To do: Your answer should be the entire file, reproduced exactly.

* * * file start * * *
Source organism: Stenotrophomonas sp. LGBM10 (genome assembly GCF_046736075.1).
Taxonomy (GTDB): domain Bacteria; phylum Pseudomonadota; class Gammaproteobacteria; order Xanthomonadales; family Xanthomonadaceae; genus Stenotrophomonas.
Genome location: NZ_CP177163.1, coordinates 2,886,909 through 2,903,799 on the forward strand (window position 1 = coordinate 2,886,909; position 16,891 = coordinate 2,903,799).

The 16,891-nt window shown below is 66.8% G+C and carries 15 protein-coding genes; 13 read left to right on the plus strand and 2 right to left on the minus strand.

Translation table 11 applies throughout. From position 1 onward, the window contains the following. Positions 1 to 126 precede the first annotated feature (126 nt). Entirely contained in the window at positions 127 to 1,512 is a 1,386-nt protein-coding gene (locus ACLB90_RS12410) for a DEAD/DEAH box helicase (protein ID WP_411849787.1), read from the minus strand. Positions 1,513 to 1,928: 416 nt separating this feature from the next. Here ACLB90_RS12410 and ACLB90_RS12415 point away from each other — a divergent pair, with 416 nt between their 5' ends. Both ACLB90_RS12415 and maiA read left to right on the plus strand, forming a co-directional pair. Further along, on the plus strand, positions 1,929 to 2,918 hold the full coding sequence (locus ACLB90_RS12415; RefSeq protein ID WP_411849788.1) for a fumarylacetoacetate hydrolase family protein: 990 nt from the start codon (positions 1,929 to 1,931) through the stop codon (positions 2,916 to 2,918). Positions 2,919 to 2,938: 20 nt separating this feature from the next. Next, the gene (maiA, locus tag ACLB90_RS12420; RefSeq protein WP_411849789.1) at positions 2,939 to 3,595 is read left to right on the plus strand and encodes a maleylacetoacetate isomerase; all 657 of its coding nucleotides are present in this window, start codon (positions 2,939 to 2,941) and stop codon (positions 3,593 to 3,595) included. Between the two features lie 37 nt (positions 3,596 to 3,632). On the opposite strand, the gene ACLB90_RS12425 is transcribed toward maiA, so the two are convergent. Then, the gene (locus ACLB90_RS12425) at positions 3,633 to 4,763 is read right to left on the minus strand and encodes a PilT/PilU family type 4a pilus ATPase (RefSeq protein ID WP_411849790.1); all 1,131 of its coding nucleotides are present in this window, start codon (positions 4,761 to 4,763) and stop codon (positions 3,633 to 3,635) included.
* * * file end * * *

Source organism: Stenotrophomonas sp. LGBM10 (genome assembly GCF_046736075.1).
Taxonomy (GTDB): domain Bacteria; phylum Pseudomonadota; class Gammaproteobacteria; order Xanthomonadales; family Xanthomonadaceae; genus Stenotrophomonas.
Genome location: NZ_CP177163.1, coordinates 2,886,909 through 2,903,799 on the forward strand (window position 1 = coordinate 2,886,909; position 16,891 = coordinate 2,903,799).

The 16,891-nt window shown below is 66.8% G+C and carries 15 protein-coding genes; 13 read left to right on the plus strand and 2 right to left on the minus strand.

Translation table 11 applies throughout. From position 1 onward, the window contains the following. Positions 1 to 126 precede the first annotated feature (126 nt). Entirely contained in the window at positions 127 to 1,512 is a 1,386-nt protein-coding gene (locus ACLB90_RS12410) for a DEAD/DEAH box helicase (protein ID WP_411849787.1), read from the minus strand. Positions 1,513 to 1,928: 416 nt separating this feature from the next. Here ACLB90_RS12410 and ACLB90_RS12415 point away from each other — a divergent pair, with 416 nt between their 5' ends. Both ACLB90_RS12415 and maiA read left to right on the plus strand, forming a co-directional pair. Further along, on the plus strand, positions 1,929 to 2,918 hold the full coding sequence (locus ACLB90_RS12415; RefSeq protein ID WP_411849788.1) for a fumarylacetoacetate hydrolase family protein: 990 nt from the start codon (positions 1,929 to 1,931) through the stop codon (positions 2,916 to 2,918). Positions 2,919 to 2,938: 20 nt separating this feature from the next. Next, the gene (maiA, locus tag ACLB90_RS12420; RefSeq protein WP_411849789.1) at positions 2,939 to 3,595 is read left to right on the plus strand and encodes a maleylacetoacetate isomerase; all 657 of its coding nucleotides are present in this window, start codon (positions 2,939 to 2,941) and stop codon (positions 3,593 to 3,595) included. Between the two features lie 37 nt (positions 3,596 to 3,632). On the opposite strand, the gene ACLB90_RS12425 is transcribed toward maiA, so the two are convergent. Then, the gene (locus ACLB90_RS12425) at positions 3,633 to 4,763 is read right to left on the minus strand and encodes a PilT/PilU family type 4a pilus ATPase (RefSeq protein ID WP_411849790.1); all 1,131 of its coding nucleotides are present in this window, start codon (positions 4,761 to 4,763) and stop codon (positions 3,633 to 3,635) included.